Sep 14, 2023 - News

How much Proposition HH will lower Colorado property taxes

<span style="background:#98f0c0; padding:3px 5px;color:#333335;">Low</span>  and <span style="background:#009144; padding:3px 5px;color:#fff;">high</span> estimates of average property tax savings from Prop. HH
Data: Colorado Legislative Council; Chart: Jared Whalen/Axios

The Proposition HH question on this November's ballot asks Colorado voters to make a high-stakes tradeoff.

  • The state will lower property tax rates for 10 years — if you give back part of your expected refund under the Taxpayer's Bill of Rights.

Driving the news: What the tax measure will mean emerged this week as nonpartisan legislative economists finalized their projections for the voter guide known as the Blue Book.

By the numbers: For 2023 and 2024 combined, Prop. HH would mean nearly $400 in property tax savings for homeowners with residences valued at $100,000, the new estimates show.

  • The size of the reduction increases proportionally to between $648 and $1,013 for properties worth $1 million.
  • The lower assessment rates would provide savings for eight more years under the plan, with smaller tax breaks starting in 2025.

The big picture: Property taxes will continue to increase, but the ballot measure will soften the blow.

  • Statewide, the property tax savings collectively amount to $400 million in 2024 and increase to $1 billion in 2026.

Be smart: Local governments and school districts collect property taxes — not the state — and the money goes toward local services, ranging from police and road maintenance to classrooms.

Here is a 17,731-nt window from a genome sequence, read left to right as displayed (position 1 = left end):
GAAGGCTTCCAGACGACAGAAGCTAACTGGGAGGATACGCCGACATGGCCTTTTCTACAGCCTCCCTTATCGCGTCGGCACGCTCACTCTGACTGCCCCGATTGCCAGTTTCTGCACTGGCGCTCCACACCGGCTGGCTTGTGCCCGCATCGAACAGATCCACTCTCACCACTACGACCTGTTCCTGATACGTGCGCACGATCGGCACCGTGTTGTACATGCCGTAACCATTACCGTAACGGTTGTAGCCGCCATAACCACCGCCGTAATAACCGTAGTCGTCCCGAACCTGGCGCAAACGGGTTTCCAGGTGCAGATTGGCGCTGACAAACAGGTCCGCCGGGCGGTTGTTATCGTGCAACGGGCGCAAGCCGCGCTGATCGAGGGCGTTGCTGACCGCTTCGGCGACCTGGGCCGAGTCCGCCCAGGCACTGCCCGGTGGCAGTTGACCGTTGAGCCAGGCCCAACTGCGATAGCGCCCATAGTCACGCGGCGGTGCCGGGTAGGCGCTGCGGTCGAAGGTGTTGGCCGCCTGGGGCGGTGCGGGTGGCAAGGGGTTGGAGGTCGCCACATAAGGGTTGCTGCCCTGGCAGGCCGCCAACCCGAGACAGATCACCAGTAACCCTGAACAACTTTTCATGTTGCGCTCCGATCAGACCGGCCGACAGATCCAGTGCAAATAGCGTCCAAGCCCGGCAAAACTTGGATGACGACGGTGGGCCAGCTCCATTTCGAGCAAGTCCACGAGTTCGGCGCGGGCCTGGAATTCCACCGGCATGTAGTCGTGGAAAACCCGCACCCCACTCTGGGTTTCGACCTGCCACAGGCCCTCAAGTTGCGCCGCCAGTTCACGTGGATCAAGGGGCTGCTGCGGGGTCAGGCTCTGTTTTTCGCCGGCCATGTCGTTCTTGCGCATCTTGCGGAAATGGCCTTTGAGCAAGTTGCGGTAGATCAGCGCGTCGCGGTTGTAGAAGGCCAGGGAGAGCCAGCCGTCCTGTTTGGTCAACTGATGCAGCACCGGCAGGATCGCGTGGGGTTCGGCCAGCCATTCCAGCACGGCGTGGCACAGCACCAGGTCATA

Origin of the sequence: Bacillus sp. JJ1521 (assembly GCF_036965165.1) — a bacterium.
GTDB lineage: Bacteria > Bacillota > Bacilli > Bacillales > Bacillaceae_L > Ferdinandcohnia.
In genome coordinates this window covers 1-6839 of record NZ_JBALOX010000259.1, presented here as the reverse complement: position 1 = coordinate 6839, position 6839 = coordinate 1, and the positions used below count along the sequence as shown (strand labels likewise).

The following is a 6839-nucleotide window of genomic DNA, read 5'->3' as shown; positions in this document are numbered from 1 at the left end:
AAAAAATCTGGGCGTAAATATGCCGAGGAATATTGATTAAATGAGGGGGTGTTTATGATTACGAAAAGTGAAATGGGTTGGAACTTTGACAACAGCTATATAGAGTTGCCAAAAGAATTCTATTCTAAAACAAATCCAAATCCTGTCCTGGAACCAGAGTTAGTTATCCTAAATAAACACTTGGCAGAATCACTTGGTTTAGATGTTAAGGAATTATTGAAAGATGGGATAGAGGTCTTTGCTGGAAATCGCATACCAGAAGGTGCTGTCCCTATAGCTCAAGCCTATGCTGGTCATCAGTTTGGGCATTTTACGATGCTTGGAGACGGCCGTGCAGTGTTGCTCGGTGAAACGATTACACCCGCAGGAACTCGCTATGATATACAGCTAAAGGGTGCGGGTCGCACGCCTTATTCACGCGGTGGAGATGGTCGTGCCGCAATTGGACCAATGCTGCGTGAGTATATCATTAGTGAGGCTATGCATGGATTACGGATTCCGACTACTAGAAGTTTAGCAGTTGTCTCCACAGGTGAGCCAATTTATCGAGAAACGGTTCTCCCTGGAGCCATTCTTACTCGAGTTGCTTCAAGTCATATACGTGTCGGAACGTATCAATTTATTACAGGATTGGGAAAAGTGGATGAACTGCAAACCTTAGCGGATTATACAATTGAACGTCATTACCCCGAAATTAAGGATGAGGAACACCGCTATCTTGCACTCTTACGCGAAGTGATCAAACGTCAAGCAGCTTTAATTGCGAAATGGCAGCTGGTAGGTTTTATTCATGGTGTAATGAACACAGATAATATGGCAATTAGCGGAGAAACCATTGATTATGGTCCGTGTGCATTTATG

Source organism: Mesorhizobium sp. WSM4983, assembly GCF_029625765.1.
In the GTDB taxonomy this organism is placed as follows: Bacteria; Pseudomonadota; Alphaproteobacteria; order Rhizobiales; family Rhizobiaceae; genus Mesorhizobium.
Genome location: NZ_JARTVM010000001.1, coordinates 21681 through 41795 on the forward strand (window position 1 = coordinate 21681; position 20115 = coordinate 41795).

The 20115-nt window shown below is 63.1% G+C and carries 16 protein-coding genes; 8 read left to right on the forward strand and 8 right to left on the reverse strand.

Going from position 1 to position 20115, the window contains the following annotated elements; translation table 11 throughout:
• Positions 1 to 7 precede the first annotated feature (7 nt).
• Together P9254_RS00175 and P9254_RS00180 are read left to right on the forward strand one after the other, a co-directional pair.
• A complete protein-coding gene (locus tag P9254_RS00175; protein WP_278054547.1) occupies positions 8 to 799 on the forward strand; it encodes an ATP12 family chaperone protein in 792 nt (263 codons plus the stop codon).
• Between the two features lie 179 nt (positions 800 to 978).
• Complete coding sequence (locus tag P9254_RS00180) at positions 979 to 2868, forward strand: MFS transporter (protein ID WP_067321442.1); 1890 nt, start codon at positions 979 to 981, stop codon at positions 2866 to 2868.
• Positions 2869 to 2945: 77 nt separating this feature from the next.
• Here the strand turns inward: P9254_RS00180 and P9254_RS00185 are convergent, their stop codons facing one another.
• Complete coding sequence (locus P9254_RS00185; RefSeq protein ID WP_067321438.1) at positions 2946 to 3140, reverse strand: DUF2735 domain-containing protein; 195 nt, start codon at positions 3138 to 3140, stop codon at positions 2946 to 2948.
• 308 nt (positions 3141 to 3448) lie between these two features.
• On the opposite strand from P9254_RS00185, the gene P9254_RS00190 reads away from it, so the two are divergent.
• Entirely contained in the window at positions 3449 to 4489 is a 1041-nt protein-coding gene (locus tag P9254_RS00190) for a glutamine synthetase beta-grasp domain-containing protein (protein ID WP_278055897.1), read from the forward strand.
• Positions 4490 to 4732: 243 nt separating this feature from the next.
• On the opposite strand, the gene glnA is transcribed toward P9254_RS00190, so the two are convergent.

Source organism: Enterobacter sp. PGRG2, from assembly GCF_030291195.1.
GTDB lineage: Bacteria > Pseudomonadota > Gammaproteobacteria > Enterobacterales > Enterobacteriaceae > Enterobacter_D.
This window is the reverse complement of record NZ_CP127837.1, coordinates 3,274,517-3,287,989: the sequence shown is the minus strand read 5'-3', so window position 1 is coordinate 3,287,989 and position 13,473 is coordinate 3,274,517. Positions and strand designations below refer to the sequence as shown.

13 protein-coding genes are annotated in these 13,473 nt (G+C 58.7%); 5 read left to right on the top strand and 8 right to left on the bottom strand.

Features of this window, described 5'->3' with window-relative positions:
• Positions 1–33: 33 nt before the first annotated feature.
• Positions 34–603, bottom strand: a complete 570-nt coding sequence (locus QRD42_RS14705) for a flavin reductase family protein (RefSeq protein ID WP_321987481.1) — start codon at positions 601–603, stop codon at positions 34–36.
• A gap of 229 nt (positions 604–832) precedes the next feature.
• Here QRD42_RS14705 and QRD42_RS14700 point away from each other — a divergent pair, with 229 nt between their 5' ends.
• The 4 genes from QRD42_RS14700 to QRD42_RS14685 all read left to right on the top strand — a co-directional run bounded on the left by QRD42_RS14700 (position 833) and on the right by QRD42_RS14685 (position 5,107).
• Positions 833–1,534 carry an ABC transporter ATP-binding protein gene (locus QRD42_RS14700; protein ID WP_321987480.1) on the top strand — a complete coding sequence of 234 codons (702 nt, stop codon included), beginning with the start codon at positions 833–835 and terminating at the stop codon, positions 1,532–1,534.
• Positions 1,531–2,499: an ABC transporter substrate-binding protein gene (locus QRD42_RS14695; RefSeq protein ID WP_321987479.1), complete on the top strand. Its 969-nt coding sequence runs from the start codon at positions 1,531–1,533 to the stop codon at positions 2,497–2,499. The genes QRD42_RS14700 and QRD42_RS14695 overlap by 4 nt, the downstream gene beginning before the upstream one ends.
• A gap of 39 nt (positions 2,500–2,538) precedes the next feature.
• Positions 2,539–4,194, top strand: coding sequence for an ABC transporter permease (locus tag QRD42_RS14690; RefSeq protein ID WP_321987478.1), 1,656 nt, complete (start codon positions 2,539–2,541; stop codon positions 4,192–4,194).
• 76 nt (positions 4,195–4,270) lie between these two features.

• Democratic lawmakers approved temporary property tax cuts in recent years without going to the ballot, but this time paired them to TABOR spending increases in the hopes of getting them passed.

The intrigue: The ballot question puts a cap on future property tax revenue collections for most local governments — but allows them to waive the limit by a board vote, rather than a public referendum, as is the typical practice.

  • The higher estimates for property tax savings would only be realized if your local government abides by the cap and does not opt out. Right now, local entities are split on the ballot question.

Details: If Prop HH passes, residents age 65 and older who qualify for the senior homestead exemption — which exempts 50% of the first $200,000 in value — will see the same savings and be able to get the same benefit if they move.

  • Rental properties and second homes will see property tax savings decrease starting in 2025.
  • The property tax break for businesses vary widely based on the type of property, with the largest breaks going toward renewable energy operations on agricultural land.

Read more: How much Prop. HH will cut TABOR refunds in Colorado


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